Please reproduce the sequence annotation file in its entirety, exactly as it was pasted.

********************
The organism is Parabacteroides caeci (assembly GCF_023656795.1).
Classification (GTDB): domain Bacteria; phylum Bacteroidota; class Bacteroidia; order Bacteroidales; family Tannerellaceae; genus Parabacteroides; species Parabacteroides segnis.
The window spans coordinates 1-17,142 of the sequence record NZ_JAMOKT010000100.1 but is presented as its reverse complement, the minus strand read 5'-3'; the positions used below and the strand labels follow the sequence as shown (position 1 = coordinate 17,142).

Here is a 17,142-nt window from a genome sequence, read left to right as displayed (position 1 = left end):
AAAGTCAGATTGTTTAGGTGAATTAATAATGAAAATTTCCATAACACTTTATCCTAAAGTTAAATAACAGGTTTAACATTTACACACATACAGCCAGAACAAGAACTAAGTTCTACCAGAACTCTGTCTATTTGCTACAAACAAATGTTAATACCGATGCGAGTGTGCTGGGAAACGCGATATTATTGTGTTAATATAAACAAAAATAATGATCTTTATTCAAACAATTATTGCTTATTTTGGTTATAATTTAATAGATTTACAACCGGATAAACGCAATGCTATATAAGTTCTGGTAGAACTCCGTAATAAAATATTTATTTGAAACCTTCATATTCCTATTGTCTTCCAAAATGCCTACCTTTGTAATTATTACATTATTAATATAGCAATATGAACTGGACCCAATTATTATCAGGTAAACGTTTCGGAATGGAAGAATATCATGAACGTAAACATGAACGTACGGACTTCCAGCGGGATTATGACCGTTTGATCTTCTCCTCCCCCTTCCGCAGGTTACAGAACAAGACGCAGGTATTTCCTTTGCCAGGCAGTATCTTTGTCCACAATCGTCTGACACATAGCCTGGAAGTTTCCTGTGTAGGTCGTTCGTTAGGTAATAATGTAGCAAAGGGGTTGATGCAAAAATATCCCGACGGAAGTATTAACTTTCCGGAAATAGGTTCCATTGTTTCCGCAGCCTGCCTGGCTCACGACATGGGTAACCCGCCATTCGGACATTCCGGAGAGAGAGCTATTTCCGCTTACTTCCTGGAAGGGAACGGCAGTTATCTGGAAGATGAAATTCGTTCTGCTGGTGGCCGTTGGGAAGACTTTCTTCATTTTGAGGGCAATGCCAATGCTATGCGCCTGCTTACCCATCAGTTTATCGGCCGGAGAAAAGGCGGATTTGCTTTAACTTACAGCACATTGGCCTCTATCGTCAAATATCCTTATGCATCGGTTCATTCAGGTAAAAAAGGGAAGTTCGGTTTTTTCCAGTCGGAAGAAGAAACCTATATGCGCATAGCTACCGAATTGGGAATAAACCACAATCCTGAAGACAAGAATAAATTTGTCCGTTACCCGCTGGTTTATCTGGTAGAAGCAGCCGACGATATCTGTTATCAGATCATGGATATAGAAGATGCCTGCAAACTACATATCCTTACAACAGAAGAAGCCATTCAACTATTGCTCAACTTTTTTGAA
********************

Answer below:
The organism is Parabacteroides caeci (assembly GCF_023656795.1).
Classification (GTDB): domain Bacteria; phylum Bacteroidota; class Bacteroidia; order Bacteroidales; family Tannerellaceae; genus Parabacteroides; species Parabacteroides segnis.
The window spans coordinates 1-17,142 of the sequence record NZ_JAMOKT010000100.1 but is presented as its reverse complement, the minus strand read 5'-3'; the positions used below and the strand labels follow the sequence as shown (position 1 = coordinate 17,142).

Here is a 17,142-nt window from a genome sequence, read left to right as displayed (position 1 = left end):
AAAGTCAGATTGTTTAGGTGAATTAATAATGAAAATTTCCATAACACTTTATCCTAAAGTTAAATAACAGGTTTAACATTTACACACATACAGCCAGAACAAGAACTAAGTTCTACCAGAACTCTGTCTATTTGCTACAAACAAATGTTAATACCGATGCGAGTGTGCTGGGAAACGCGATATTATTGTGTTAATATAAACAAAAATAATGATCTTTATTCAAACAATTATTGCTTATTTTGGTTATAATTTAATAGATTTACAACCGGATAAACGCAATGCTATATAAGTTCTGGTAGAACTCCGTAATAAAATATTTATTTGAAACCTTCATATTCCTATTGTCTTCCAAAATGCCTACCTTTGTAATTATTACATTATTAATATAGCAATATGAACTGGACCCAATTATTATCAGGTAAACGTTTCGGAATGGAAGAATATCATGAACGTAAACATGAACGTACGGACTTCCAGCGGGATTATGACCGTTTGATCTTCTCCTCCCCCTTCCGCAGGTTACAGAACAAGACGCAGGTATTTCCTTTGCCAGGCAGTATCTTTGTCCACAATCGTCTGACACATAGCCTGGAAGTTTCCTGTGTAGGTCGTTCGTTAGGTAATAATGTAGCAAAGGGGTTGATGCAAAAATATCCCGACGGAAGTATTAACTTTCCGGAAATAGGTTCCATTGTTTCCGCAGCCTGCCTGGCTCACGACATGGGTAACCCGCCATTCGGACATTCCGGAGAGAGAGCTATTTCCGCTTACTTCCTGGAAGGGAACGGCAGTTATCTGGAAGATGAAATTCGTTCTGCTGGTGGCCGTTGGGAAGACTTTCTTCATTTTGAGGGCAATGCCAATGCTATGCGCCTGCTTACCCATCAGTTTATCGGCCGGAGAAAAGGCGGATTTGCTTTAACTTACAGCACATTGGCCTCTATCGTCAAATATCCTTATGCATCGGTTCATTCAGGTAAAAAAGGGAAGTTCGGTTTTTTCCAGTCGGAAGAAGAAACCTATATGCGCATAGCTACCGAATTGGGAATAAACCACAATCCTGAAGACAAGAATAAATTTGTCCGTTACCCGCTGGTTTATCTGGTAGAAGCAGCCGACGATATCTGTTATCAGATCATGGATATAGAAGATGCCTGCAAACTACATATCCTTACAACAGAAGAAGCCATTCAACTATTGCTCAACTTTTTTGAA